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Archive for the ‘Combat’ Category

Joining Forces: Women Veterans Speak Out – HomeLESS to HomeOWNER!

Posted by danielleac on September 12, 2011

Read the latest article of BPW Foundation’s every-other-week Joining Forces feature that brings us the voices of women veterans telling their stories.  If you are a women veteran who would like to share your story, please contact us through our Joining Forces for Women Veterans Facebook page, or email dcorazza@bpwfoundation.org

From HomeLESS to HomeOWNER! (Part one of a two-part series: Jessica Campbell’s  story)

Life in a Nutshell -The Road to Homelessness

In 2002, at the age of 21, I made the decision to quit wandering around the small Arkansas town I’m from and to make something of myself. I chose to enlist  in the Army. I spent several months in  basic and advanced training in the field of Communications, learning how to be a Networking Systems Switching Operator or, in layman’s terms, to set up networks for phone and internet access. I learned how to use large computers mobilized on HMMWVs to perform system and network operations in the field, including development of user databases and ongoing preventative maintenance and troubleshooting. I was also awarded a Secret clearance. Once this training concluded, I was shipped to my permanent duty station in Georgia…. only to be shipped off to war six weeks later.

I spent 10 months serving in Kuwait and Iraq attached to a Large Extension Network team, a moving convoy of HMMWVs responsible for providing communications for the front line. We had no protection, no combat unit providing cover during our missions following the moving operations around the country while Baghdad was being bombed. We unexpectedly took fire during a one-day mission, barely avoiding injury and knowing we were sitting ducks.

Living in the line of fire day after day creates a stressful, constant paranoia, although it is required to stay alive, there is a cumulative mental and physical toll.

When I came home I was a different person. I couldn’t feel, couldn’t think, couldn’t function the way I used to. I seemed to be in a state of shock, and began self-medicating with alcohol to deal with the insomnia. This led to trouble in my military life – I had a hard time making morning formations after being up all night, unable to sleep. My coping mechanism, alcohol, earned me a DUI and the embarrassment and shame that goes along with it…with family, friends, and my own self image.  When my unit was issued orders for deployment again, I didn’t go—I decided to accept a general discharge instead of going overseas. I couldn’t do it again.

Once released from active duty, I didn’t have anywhere to go.  There wasn’t any transition help available—for a job or anything. I ended up approaching the VA hospital in Florida for help with the Post Traumatic Stress Disorder symptoms I had. They dealt with me in a dismissive manner – prescribed medication and sent me on my way.  I wasn’t mentally equipped to deal with everyday life at that point, my part-time job at Home Depot involved dealing with customers, and I really couldn’t handle the “in-your-face” attitude many of the civilians I was working with had.  After bouncing around from friend-to-friend’s homes aimlessly for a couple of years, I finally exhausted my resources and had to admit that I was homeless.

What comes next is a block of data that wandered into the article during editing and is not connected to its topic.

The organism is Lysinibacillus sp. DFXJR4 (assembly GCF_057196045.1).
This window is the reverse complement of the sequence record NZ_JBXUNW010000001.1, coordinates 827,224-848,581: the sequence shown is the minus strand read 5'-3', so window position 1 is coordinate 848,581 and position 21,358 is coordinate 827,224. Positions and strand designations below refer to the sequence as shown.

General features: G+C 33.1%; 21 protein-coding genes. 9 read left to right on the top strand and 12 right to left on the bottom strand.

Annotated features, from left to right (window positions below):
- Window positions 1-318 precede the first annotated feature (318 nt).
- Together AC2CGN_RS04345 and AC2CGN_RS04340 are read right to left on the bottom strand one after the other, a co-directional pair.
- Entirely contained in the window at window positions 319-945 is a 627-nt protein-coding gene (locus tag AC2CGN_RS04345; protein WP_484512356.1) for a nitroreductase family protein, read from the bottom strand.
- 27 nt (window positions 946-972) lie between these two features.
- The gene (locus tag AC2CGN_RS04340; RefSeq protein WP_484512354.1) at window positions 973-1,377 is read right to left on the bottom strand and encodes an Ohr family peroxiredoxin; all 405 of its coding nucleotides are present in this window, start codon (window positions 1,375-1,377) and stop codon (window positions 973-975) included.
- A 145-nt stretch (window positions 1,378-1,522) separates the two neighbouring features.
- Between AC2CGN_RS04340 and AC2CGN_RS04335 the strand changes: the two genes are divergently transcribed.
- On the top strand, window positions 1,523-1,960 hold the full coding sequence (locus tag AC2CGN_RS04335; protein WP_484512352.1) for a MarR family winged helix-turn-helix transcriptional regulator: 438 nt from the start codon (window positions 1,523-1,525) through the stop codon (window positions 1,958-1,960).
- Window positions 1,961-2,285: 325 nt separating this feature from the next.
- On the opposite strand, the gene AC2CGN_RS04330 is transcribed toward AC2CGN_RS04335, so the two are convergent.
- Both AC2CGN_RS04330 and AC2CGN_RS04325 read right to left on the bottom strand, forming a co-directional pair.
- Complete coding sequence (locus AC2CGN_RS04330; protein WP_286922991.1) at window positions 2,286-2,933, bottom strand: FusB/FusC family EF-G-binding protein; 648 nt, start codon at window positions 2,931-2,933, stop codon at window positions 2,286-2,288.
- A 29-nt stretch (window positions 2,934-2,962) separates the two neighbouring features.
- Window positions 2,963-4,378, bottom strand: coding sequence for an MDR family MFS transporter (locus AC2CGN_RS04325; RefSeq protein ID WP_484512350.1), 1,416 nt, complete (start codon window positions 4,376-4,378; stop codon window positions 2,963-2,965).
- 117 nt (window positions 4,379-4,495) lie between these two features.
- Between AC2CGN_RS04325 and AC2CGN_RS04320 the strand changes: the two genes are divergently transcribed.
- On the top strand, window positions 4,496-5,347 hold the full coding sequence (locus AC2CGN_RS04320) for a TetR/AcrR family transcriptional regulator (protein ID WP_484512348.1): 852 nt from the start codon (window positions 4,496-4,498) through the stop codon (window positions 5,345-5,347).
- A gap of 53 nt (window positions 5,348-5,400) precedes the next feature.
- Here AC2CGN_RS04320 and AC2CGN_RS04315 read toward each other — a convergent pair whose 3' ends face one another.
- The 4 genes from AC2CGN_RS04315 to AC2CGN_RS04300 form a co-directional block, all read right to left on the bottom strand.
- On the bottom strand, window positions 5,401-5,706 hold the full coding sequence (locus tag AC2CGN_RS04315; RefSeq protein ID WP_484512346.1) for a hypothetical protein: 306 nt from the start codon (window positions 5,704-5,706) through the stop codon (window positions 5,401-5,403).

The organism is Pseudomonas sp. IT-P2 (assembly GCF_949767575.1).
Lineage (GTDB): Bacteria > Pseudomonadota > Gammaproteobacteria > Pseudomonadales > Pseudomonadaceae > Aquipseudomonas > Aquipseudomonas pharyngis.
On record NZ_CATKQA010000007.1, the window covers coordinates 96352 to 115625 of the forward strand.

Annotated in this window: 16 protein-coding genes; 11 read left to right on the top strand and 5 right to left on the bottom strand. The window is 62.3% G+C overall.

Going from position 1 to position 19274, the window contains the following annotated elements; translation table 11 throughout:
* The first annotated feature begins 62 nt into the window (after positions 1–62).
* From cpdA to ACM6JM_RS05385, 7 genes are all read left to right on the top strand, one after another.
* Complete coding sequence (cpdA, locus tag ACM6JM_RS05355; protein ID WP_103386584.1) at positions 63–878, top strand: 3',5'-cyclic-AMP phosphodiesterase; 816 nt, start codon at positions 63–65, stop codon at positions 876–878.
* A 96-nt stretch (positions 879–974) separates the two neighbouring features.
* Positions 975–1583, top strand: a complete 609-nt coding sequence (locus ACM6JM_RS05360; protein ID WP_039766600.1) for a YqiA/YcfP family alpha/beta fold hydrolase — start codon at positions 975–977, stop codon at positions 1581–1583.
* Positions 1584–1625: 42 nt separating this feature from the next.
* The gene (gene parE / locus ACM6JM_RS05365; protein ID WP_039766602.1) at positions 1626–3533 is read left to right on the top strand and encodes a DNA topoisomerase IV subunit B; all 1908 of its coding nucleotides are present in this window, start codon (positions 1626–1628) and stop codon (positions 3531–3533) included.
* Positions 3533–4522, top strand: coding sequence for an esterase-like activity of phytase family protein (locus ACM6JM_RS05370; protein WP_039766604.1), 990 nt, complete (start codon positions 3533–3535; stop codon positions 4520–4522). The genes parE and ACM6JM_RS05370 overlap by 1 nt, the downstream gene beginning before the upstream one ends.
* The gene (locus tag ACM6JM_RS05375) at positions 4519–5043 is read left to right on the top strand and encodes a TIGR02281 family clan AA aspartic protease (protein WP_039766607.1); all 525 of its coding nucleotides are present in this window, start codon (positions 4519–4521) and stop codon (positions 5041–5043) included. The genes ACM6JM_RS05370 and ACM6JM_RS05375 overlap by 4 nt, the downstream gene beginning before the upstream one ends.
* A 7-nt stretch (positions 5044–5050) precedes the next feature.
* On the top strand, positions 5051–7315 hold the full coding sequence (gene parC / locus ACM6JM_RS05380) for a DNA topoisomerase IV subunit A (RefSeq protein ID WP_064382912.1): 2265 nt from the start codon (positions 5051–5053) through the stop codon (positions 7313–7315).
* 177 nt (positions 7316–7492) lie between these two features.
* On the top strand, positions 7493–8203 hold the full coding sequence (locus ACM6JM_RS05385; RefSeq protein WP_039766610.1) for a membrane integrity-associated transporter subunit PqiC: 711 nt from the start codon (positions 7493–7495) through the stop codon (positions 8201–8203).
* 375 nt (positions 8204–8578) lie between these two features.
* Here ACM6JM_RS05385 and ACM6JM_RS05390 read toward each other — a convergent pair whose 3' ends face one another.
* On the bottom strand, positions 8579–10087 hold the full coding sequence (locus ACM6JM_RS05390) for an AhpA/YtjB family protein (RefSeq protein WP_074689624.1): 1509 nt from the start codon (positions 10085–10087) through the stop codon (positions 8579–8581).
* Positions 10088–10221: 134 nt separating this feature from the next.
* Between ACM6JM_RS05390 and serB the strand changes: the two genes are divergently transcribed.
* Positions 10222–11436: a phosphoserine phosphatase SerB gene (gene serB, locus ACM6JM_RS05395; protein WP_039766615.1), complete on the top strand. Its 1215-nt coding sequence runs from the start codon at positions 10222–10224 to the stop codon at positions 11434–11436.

Now in South Carolina, I again approached the VA for assistance. They gave me a list of local shelters. I approached several of the shelters, but was denied entry because I wasn’t broken enough.

I didn’t come from prison. I didn’t suffer from alcoholism. I hadn’t been battered physically. I didn’t have children. I didn’t meet any of the criteria needed to receive their help. Thank goodness the last shelter on the list, Angel’s House, had space for me. After spending two months there and completing a job training program with the local non-profit, Fast Forward Community Technology Center, I saved up enough money to strike out on my own. I also secured a full-time job with a company offering medical benefits, 401K benefits with full vesting, and vacation time.

I still can’t afford a lot of luxuries, like internet and cable, but I am on my own two feet and getting better every day.

From Left to Right: Dee of Fast Forward, Jessie, and Bobbie of Angel House. Thanks to the helping hand extended by both of these fantastic women and the non-profits they run, Jessie was able to get back on her feet.

It took four years. Four years for me to go from active duty and traumatized to satisfactory civilian employment and independent living.  If I could influence the transition process for any service member returning to civilian life, it would be to have more access to information about programs and services that are available to veterans, best and worst case scenarios.

I wasn’t prepared when I left active duty, and I don’t think anyone should leave the service without going through transition or re-entry services.

(Stay tuned for Part II: What a Difference a Year Makes!)

As told to and edited by Danielle Corazza

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Posted in Combat, Gen Y, Homelessness, Joining Forces, Joining Forces for Women Veterans, Military, Non Traditional Jobs, Veterans, Women Veterans | Tagged: , , , , | 1 Comment »

A Lesson to be learned

Posted by YWM on August 31, 2011

Something to think about as school starts.

This true story has been circulating on the Internet and we thought it was worth sharing with our readers.

Back in September of 2005, on the first day of school, Martha Cothren, a social studies school teacher at Robinson High School in Little Rock , did something not to be forgotten. On the first day of school, with the permission of the school superintendent, the principal and the building supervisor, she removed all of the desks out of her classroom.